May 12, 8:00: Counterpoint Community Orchestra. Works by Widor, Saint-Saëns, Bach-Stokowski, Bizet and others.

May 12 and 13, 8:00: Oakville Symphony Orchestra. Guest: Polovois Issariotis, guitar.

May 12, 8:00: Scarborough Philharmonic Orchestra. Works by Vivaldi, Mozart and Magowan and Denomme-Welch. 7:15: Pre-concert chat.

May 26, 8:00: Cathedral Bluffs Symphony Orchestra. Works by R. and J. Strauss and Bizet.

May 26 and 27, 8:00: York Symphony Orchestra. Works by R. Strauss, Amram and Prokofiev.

May 27, 3:00: Orchestra Toronto. Beethoven’s Symphony No.9. 2:15: Pre-concert talk.

June 1, 8:00: Etobicoke Philharmonic Orchestra. Works by Debussy, Rodrigo and Berlioz. 7:30: Pre-concert chat.

Now go out and get yourself some of that community spirit!

Sharna Searle trained as a musician and lawyer, practised a lot more piano than law and is listings editor at The WholeNote. She can be contacted at

Before I launch into April’s offerings, a few bits of follow-up from last month’s column are in order: Nathan Brock, the conductor who made his “homecoming” debut with the TSO on March 24 — and what a splendid evening it was! — was presented from the stage that same evening with the Heinz Unger Award, an $8,000 prize established to encourage and highlight the career of a “young to mid-career Canadian conductor.” It was a big night for Brock as it was also announced that he has been promoted from assistant conductor to resident conductor of the Orchestre symphonique de Montréal, and will begin that post in September 2012. Bravo Maestro Brock!

Also last month, my online search failed to come up with the Juilliard String Quartet’s last Toronto performance. Music Toronto’s Jennifer Taylor has since informed me that the JSQ played for Music Toronto 11 times between 1973 and 2000, and that 2000 may well have been the JSQ’s last year here. Thank you, Jennifer, for filling in the blanks.

Connect the Dots: And now to the month at hand. In preparing the column, I found myself connecting some “musical dots” among those performers on whom I was focussing. One is a violin prodigy, Mercedes Cheung, making her orchestral debut — she played for (and was praised by) Itzhak Perlman who was on her Juilliard School entry jury. Perlman, of course, is in town this month for an extended visit with the TSO — he’ll be performing with his former Juilliard student, the TSO’s Peter Oundjian.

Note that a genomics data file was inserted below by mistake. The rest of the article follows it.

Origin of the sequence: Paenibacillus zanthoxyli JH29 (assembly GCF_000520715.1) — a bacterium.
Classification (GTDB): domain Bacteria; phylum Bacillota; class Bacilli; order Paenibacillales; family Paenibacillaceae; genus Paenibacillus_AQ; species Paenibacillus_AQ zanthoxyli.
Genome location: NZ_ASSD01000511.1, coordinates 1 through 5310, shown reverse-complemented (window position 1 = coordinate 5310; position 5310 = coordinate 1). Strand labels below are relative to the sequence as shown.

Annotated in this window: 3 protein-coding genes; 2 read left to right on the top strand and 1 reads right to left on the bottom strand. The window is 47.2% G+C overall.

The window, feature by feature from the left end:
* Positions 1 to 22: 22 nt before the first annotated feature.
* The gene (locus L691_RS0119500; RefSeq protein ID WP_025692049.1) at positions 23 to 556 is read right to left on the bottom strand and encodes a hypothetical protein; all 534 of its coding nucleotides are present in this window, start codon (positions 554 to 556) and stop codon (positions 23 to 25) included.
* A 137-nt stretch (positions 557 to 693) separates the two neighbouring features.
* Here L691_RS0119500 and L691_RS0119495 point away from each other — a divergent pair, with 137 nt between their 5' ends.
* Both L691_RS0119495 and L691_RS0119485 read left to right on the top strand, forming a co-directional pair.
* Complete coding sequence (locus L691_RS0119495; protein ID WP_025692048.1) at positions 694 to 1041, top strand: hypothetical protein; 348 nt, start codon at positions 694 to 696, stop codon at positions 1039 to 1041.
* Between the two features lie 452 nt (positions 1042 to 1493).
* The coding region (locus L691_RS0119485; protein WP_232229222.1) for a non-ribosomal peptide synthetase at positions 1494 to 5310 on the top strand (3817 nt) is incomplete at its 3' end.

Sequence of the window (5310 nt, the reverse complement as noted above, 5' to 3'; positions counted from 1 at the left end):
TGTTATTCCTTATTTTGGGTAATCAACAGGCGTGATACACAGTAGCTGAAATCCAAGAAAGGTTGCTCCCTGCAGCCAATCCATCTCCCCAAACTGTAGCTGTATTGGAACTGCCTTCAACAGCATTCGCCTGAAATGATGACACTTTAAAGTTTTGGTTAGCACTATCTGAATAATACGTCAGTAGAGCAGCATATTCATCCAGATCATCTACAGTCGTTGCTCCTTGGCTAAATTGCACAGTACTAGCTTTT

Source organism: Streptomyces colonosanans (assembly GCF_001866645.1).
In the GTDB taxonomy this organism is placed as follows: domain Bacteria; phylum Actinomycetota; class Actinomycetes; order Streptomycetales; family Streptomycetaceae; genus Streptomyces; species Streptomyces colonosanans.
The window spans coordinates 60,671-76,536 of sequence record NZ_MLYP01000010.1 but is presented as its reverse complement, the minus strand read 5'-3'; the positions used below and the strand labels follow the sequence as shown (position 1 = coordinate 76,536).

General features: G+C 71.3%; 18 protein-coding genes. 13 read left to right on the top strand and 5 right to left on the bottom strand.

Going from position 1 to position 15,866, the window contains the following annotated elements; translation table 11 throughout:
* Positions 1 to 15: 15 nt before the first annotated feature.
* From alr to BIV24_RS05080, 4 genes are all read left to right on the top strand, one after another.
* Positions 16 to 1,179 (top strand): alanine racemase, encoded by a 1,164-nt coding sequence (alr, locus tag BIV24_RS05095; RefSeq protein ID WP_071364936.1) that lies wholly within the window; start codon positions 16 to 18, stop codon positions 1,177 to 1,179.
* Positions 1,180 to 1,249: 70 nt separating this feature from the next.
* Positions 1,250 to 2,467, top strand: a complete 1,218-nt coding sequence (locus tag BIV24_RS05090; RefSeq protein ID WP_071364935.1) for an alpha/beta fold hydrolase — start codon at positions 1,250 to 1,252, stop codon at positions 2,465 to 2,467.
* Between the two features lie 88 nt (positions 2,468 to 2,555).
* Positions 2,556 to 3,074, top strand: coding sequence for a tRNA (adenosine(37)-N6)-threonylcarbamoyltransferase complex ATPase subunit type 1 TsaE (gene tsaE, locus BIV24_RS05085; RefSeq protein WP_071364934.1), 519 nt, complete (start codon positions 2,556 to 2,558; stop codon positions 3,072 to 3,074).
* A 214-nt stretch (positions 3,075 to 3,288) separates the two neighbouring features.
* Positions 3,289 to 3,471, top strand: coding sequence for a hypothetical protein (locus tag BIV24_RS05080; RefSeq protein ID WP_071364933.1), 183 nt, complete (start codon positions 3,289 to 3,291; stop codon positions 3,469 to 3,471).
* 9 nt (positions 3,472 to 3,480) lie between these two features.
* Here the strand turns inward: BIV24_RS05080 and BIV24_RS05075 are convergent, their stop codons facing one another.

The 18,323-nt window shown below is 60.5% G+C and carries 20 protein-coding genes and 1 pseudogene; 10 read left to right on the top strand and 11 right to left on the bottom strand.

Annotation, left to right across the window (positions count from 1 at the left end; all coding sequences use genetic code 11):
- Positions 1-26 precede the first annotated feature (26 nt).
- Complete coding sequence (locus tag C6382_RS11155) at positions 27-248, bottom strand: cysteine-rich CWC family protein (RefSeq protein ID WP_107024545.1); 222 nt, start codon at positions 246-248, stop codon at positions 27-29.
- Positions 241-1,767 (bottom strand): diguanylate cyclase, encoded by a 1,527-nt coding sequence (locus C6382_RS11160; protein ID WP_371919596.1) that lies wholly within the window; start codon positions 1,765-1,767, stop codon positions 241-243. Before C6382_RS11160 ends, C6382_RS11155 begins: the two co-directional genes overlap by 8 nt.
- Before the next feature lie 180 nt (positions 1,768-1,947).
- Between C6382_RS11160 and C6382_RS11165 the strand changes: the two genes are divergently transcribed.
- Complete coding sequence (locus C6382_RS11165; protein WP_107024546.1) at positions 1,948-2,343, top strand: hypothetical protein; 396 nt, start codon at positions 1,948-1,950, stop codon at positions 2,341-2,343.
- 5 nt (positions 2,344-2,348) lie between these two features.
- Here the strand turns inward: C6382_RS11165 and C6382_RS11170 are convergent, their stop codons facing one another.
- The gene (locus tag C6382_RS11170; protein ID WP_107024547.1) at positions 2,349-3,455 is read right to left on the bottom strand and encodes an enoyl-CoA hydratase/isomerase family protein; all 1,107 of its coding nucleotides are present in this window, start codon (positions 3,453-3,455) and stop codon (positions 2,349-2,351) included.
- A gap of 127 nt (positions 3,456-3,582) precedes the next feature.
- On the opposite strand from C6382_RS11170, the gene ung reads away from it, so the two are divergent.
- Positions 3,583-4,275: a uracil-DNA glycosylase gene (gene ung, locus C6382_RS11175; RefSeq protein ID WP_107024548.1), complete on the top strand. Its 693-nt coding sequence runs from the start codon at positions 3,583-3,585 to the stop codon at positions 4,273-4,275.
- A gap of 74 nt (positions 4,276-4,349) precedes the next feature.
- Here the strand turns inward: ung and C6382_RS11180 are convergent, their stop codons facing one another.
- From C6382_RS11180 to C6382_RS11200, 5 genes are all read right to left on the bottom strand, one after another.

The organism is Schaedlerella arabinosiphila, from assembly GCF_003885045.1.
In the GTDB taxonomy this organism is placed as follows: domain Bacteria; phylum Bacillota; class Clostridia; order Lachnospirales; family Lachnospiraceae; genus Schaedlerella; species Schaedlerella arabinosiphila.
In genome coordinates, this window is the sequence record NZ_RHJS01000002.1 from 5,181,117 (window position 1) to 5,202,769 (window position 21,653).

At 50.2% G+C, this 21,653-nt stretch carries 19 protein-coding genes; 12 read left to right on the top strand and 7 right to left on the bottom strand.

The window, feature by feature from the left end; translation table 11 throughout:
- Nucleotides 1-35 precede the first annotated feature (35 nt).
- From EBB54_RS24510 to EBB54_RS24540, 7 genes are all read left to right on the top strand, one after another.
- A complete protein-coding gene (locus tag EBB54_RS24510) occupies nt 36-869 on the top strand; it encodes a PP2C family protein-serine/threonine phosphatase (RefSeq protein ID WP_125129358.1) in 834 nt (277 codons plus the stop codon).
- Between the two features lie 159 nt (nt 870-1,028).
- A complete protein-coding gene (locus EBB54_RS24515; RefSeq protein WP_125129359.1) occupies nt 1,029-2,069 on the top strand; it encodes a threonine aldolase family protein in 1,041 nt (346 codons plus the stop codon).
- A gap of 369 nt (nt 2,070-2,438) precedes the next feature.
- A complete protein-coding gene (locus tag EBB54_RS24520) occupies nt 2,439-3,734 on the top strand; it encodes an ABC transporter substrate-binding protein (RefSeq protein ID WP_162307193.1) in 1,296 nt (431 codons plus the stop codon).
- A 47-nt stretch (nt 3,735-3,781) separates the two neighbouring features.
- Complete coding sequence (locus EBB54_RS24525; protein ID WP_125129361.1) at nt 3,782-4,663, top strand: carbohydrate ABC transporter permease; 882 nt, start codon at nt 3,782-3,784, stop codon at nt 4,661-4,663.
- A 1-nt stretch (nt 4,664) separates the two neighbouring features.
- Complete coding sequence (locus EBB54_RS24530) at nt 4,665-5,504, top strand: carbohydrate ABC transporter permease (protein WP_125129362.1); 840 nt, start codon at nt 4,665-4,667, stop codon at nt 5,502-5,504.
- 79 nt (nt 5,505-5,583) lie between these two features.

And then there’s pianist Ishay Shaer, making his Toronto debut in early April. Shaer, like Perlman, was born in Israel and studied music at Tel Aviv University. In 2009, Shaer performed with acclaimed cellist Mischa Maisky. Guess what? Maisky (who also happens to hold Israeli citizenship) makes his first appearance in Toronto in 34 years, in early May.

And now, from the dots to the details.

classical_and_beyond_mercedes_cheung-juilliard_portrait-4The Prodigy: Something rather special is happening in Richmond Hill on April 8. That’s the night violinist Mercedes Cheung performs “Winter” from Vivaldi’s The Four Seasons, in her debut with the Markham Symphony Orchestra under the baton of her father, Ephraim Cheung, MSO’s music director. Father and daughter will share the stage at the Richmond Hill Centre for the Performing Arts. Did I mention that Mercedes is ten years old?

I asked the young guest soloist (and Markham resident) to share some of her thoughts on the upcoming debut with her father. Was she excited? Nervous? Here’s what she wrote:

“It’s so exciting to perform with my Daddy. Nervous? Never! Excited? Ye….s! It will be another kind of feeling … Fresh!!!! He has been teaching me violin since I was a baby, and he continues to teach me together with Mr. Weilerstein at the Juilliard School. I’m so happy that I will have a chance to watch him rehearse with me & the orchestra … I have been waiting & looking forward to this chance … He is my violin teacher, father and best friend and … my conductor!”

Cheung is no stranger to the stage, having given her recital debut at age six and performed numerous times since. The dizzying list of her achievements, awards, performances and media spots takes up almost two letter-sized pieces of paper (single-spaced and small print). Mercedes’ mother, Nancy Tye, (herself a pianist, pedagogue and Royal Conservatory examiner) informed me that Mercedes is currently enrolled in Juilliard’s Pre-College Division – Young Talented Program and travels to New York every weekend to take classes. She sees her teacher, noted violinist Donald Weilerstein every other weekend in Boston, en route to Juilliard. (Weilerstein is on faculty at both Juilliard, where he holds the Dorothy Richard Starling Chair, previously held by Perlman — yet more dots — and the New England Conservatory of Music.)

From that aforementioned mind-boggling list, I gleaned that Mercedes was seven years old when she passed the Royal Conservatory’s Grade 10 violin exam, eight when she passed the Grade 9 piano exam — uh huh, piano, too — and nine when she completed her ARCT in violin performance — all with distinction. And I would be remiss if I didn’t mention that the Grade 5 Sir Wilfrid Laurier Public School student (French immersion, of course) will make her Carnegie Hall debut at Weill Hall on November 3, 2012, in a performance of Paganini’s 24 Caprices for Solo Violin. (Phew!)

Clearly, this is a little girl with big plans who appears to have the necessary drive, discipline and diligence to succeed; that, and an extraordinary musical gift.